May 30, 2012 Nathan

Brisbane Cafe Review: Dramanti Artisan Roasters, Wynnum

Dramanti has a cafe in the busy Brisbane CBD (which I’m yet to get to), but I was particularly excited when a friend on Facebook shared a picture of the machine that has just been installed in the freshly minted roastery in Wynnum. Brisbane’s first La Marzocco Strada. A machine of rare beauty, elegance, and ability.

Now that I’m a south sider a trip to Wynnum isn’t a daunting prospect anymore, but I took a car full of other lads with me just to see what we could see, and taste.

The roastery is situated in the heart of Wynnum’s town centre. Or what looks like a town centre, I’ve never really been to Wynnum before. It’s tucked behind Blockbuster. It’s a great setup. A low-fi fit out, with found wood, and recycled odds and ends used as furniture. We set ourselves up at the table which I think is what you’d call a “distressed” door – an old white door with the paint artistically sanded, stuck on a few 40 gallon drums. It might sound odd, but it works.

The roaster, a shiny Has Garanti, sits in the back of the mini-warehouse, and pumps out the cracking smell of roasting coffee (that’s a little roasting pun right there (beans crack as they roast)).


What really brings the fit out together – if you’ve been watching some renovation show like the Block – is the Strada. I can’t stress enough how beautiful this machine is.

But I can show you some pictures.

The owner, whose name, according to Facebook, is Dragan (who was an incredibly friendly chap, but more on that below), said he’d been waking up looking at photos on Stradas online while he waited for delivery. La Marzocco build these bad boys to order. He’s incredibly proud of his machine. Obviously. And rightly so.

I had ordered two coffees – both flat whites – one on the Brazilian Single Origin, A Fazenda Santa Ines, and the other on the Hit Me Baby (One More Time) House Blend. Which, for a blend named after a Britney Spears song, had a surprising amount of substance.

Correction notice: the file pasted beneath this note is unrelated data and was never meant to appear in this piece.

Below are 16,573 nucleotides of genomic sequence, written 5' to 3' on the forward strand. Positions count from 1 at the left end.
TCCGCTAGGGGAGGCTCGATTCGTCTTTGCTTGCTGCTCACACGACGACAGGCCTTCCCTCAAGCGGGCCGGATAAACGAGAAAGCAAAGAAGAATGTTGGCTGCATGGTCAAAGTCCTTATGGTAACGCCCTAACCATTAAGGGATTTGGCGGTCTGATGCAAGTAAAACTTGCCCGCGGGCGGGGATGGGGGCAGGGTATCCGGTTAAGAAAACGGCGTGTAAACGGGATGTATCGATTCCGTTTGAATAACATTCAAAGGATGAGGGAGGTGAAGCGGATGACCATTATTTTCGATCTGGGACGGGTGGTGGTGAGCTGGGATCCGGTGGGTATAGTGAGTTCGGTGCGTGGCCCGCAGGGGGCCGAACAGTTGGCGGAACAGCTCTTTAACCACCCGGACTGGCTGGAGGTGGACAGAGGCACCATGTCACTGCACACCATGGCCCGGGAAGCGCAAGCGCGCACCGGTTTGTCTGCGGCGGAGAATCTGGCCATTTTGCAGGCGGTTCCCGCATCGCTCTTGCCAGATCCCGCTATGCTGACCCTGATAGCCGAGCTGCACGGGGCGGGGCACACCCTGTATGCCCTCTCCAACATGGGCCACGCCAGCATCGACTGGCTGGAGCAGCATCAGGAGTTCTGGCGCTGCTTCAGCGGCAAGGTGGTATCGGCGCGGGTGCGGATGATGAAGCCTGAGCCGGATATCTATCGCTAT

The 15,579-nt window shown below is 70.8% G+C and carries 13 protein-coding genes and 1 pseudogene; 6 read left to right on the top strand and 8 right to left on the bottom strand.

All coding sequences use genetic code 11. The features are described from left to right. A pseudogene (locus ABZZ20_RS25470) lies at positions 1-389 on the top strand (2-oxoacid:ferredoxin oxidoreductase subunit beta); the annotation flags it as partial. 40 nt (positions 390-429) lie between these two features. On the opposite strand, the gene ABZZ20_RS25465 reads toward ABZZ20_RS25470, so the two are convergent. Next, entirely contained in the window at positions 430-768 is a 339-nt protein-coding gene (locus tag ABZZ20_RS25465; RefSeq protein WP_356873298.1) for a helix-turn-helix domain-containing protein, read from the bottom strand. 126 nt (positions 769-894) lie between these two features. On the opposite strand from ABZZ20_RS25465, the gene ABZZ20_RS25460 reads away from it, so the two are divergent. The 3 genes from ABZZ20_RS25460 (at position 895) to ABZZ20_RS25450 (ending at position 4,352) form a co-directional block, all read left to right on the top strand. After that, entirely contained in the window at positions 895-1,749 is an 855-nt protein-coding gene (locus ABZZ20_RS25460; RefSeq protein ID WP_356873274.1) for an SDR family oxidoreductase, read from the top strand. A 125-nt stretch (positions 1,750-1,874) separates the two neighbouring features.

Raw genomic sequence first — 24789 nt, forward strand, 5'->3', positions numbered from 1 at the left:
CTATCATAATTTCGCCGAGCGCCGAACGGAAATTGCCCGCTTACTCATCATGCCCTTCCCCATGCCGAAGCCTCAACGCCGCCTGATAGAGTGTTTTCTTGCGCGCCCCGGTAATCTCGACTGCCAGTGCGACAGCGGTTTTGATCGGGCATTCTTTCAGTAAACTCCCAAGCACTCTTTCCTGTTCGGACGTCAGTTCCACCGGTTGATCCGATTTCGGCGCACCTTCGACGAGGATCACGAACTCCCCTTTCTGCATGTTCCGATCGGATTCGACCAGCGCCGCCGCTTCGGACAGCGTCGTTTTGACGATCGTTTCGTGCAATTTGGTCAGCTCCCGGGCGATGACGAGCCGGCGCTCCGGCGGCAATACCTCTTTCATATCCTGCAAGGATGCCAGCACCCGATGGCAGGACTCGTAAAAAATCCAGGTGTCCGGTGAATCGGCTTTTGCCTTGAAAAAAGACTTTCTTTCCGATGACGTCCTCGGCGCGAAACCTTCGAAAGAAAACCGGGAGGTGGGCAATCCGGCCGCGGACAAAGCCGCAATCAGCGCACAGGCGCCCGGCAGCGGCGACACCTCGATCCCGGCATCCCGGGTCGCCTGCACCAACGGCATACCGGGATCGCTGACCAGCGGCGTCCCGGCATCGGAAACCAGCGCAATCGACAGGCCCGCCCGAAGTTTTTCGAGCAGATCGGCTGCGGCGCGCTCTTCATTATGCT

The tragedy of this visit for me was that thanks to a bout of man flu that I wasn’t quite over, I couldn’t really taste anything past the obvious. Which made me sad. The coffee was clearly tasty, the milk probably wasn’t quite as foamy as I’ve come to expect in a flat white, though was what a traditional flat white should be. If I wanted foam I should’ve ordered a cappuccino.

We got to Dramanti at around 3pm, on the second day of trading. It wasn’t hugely busy, I’d say it was steady. But in between bouts of salivating over the machine, and drinking my coffees, we had some of Dragan’s time and attention. He gave us the run down on the fruitiness of the Ethiopian Guji in the blend, and a bit about the Strada, and then he made us a pourover for our table to share. Which was terrific – both as a gesture, and in terms of flavour.

In short, I’ll be back when my nose isn’t blocked, probably multiple times. Even if it’s just to ogle the curves of that beautiful Strada one more time. My mates rated it, one of them is going back tomorrow, another said they served up one of the best hot chocolates he’d ever had.

Check them out on Facebook.

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About the Author

Nathan Nathan is a coffee lover, home roaster, amateur barista and coffee tinkerer. He's married, has two kids, one turtle, and for a day job works for Creek Road Presbyterian Church. He previously worked in PR. This blog is his attempt to make coffee tax deductible.

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